Destruction – Agony and EcstasySunday, 5th July 2020
When life throws lemons, many individuals make lemonade. Case in point – the COVID-19 pandemic that took over the world by the spring of 2020 – essentially shutting down the live music business for any genre, metal included. Destruction bassist/vocalist Schmier decided while on vacation to issue a spontaneous live album capturing a show from last summer at the Party San Festival. Born to Thrash (Live in Germany) features the band as a quartet, slicing and dicing their way through a best-of set including a couple of new songs from their last studio album Born to Perish. It’s great to know that with how long of a history the band has, you can feel the excitement, the passion, and the energy from the band to the fans throughout this record.
We reached out to Schmier to learn more details around this surprise release, how the chemistry is working within the four-piece now, thoughts on management duties for Burning Witches, and a bit more talk about his forthcoming book plus reflections on life today versus life in his twenties and thirties.
Dead Rhetoric: Born to Thrash (Live in Germany) was not necessarily a fully planned release – but a welcome surprise due to the shutdown of live concerts worldwide for the coronavirus pandemic. Tell us how you went through the process of deciding this would be the ideal show to release to the consumers – and how the show was at the Party San Festival overall?
Schmier: When the lockdown came in Germany I was away on holiday, on an island. All of a sudden they said the airlines were going to be shut down, so I knew we had to hurry back to Germany. All the concerts were cancelled, and here I am in paradise. It was a weird situation. I thought about right then and there to do a live album. We aren’t going to have shows this year, let’s see about this Party San Festival show that we recorded. A friend of mine was there with a recording studio and he recorded it for us. It wasn’t planned. It was a COVID-19 release – let’s do something about it, let’s not sit at home and we have this new lineup.
It’s a festival show and 54 minutes, but a best-of Destruction. The new lineup with the new album, the first four-piece lineup for the band in over thirty plus years. Maybe 31 years or so, the fans have been waiting for this four-piece lineup to happen. The reactions have been great. This lineup is a special one, a new time for us, a new drummer and a fantastic second guitarist.
Dead Rhetoric: There are only a few video clips of the show, because it wasn’t even planned to film the entire set, correct?
Schmier: Yes, exactly. The album was recorded for us personally. Nobody recorded for a DVD. It is quite an investment when you do record a DVD, a few thousand dollars for the crew. We are filming for the whole year a Destruction documentary, and the camera team was there recording some backstage footage for us, interviews. They actually recorded the first three songs of the show – so I went to the producer and told them we were going to release a spontaneous live album, can you check to see what you have from the show. He said he would – and they had the first three songs. It captures the energy and the band. A live album, the first time I saw the pictures for “Curse the Gods” I was like wow. The audio all of a sudden sounds much better because you have the picture too. It really opens up the sound. There are no big surprises on the album, there are two brand new songs, but this is an ideal record for the fans of Destruction.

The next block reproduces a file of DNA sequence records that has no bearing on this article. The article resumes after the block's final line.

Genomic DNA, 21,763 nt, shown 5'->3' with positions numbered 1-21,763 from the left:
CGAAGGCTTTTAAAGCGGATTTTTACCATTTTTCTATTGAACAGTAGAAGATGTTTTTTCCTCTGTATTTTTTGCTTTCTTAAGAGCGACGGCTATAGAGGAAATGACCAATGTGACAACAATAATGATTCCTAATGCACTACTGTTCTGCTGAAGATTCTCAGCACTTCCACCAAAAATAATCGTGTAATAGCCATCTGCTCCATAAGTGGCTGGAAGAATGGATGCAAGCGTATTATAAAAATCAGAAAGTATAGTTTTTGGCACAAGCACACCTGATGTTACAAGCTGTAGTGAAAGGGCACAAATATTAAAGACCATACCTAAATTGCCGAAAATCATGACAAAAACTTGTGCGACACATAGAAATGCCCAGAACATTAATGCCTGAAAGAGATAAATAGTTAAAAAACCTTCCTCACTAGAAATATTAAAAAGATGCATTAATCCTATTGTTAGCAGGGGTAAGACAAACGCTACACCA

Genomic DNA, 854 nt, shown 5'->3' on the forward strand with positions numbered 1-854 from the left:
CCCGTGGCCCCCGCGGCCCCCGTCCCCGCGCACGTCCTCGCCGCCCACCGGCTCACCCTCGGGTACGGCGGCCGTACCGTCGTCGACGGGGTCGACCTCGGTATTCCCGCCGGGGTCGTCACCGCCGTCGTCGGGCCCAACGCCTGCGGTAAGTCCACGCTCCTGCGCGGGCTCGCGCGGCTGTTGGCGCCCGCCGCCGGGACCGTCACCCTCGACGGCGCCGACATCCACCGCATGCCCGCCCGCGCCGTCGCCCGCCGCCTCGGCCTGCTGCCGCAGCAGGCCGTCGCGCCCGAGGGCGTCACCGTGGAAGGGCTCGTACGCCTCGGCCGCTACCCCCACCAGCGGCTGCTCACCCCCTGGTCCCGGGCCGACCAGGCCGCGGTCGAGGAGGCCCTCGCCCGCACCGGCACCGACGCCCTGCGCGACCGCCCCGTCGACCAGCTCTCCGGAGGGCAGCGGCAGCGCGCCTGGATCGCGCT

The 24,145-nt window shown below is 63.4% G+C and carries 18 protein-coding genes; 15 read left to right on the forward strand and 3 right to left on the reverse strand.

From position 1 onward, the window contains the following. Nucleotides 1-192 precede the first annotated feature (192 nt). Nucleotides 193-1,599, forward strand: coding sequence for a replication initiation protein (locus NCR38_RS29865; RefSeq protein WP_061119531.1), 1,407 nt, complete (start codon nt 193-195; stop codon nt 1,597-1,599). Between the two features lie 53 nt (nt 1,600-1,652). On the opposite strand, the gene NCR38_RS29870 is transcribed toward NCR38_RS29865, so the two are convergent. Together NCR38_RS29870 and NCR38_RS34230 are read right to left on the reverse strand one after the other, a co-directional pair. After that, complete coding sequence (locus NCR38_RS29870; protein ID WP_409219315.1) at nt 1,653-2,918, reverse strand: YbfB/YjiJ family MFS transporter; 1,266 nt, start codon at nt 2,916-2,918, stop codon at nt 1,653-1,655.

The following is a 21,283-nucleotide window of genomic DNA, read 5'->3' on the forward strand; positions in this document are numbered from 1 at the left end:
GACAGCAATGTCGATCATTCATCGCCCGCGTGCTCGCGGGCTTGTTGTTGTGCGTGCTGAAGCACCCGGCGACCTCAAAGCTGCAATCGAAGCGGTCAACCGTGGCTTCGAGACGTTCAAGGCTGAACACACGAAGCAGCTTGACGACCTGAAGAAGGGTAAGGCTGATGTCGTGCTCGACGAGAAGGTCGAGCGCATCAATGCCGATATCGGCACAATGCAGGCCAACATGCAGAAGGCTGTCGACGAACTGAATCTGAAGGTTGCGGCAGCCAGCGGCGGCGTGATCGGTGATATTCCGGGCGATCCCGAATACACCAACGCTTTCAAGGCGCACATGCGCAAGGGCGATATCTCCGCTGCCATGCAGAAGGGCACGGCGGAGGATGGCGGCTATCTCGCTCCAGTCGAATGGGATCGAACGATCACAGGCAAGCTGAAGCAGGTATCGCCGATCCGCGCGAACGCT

Dead Rhetoric: How would you say the band chemistry is working now that Destruction has expanded back to being a four-piece? Do you believe this opens up new possibilities not just for where the band’s newer material goes, but also adding more depth to some of the older tracks previously handled as a trio?
Schmier: The second guitar is a great thing to have, it opens up more harmonies, more crunch, more energy on stage and we can do double leads again. Also in composing, when we composed as a trio it was a little limiting with only three instruments. With two guitarists there are more possibilities. Also Damir does backing vocals, and it helps with the singing here and there. We have great chemistry, Damir was a good friend of mine before he even joined the band. I’ve known his girlfriend as the guitar player for Burning Witches, which I manage also. The drummer I’ve known for more than twelve years. We are friends and we’ve worked with them before. Hopefully we’ll be able to keep things going for the next ten to twenty years.
Dead Rhetoric: What are your views on the protests and police strife that are happening in the US in the wake of dealing with this pandemic as well? Do you believe this is a bigger symptom of what hasn’t been fully dealt with in our society for a long time?
Schmier: Yes, I’m European so I’m not the right guy to describe what it going on in America. The country itself was built out of issues relating to racism, you know? Europe has a different background with the different wars. In Germany, we try to help each other and in certain ways it’s not about the dollar. I’m not a big Trump fan, I’ve always said that. What he’s doing right now, he finds a way to divide the country. It’s the country of the people, all classes, all races- not the country of this insane guy. He may push himself into the history books, but it hasn’t been a good thing.
Dead Rhetoric: Do you see possible long-term implications in the metal music industry due to this prolonged break from live show activities – and how do you think we will recover from this?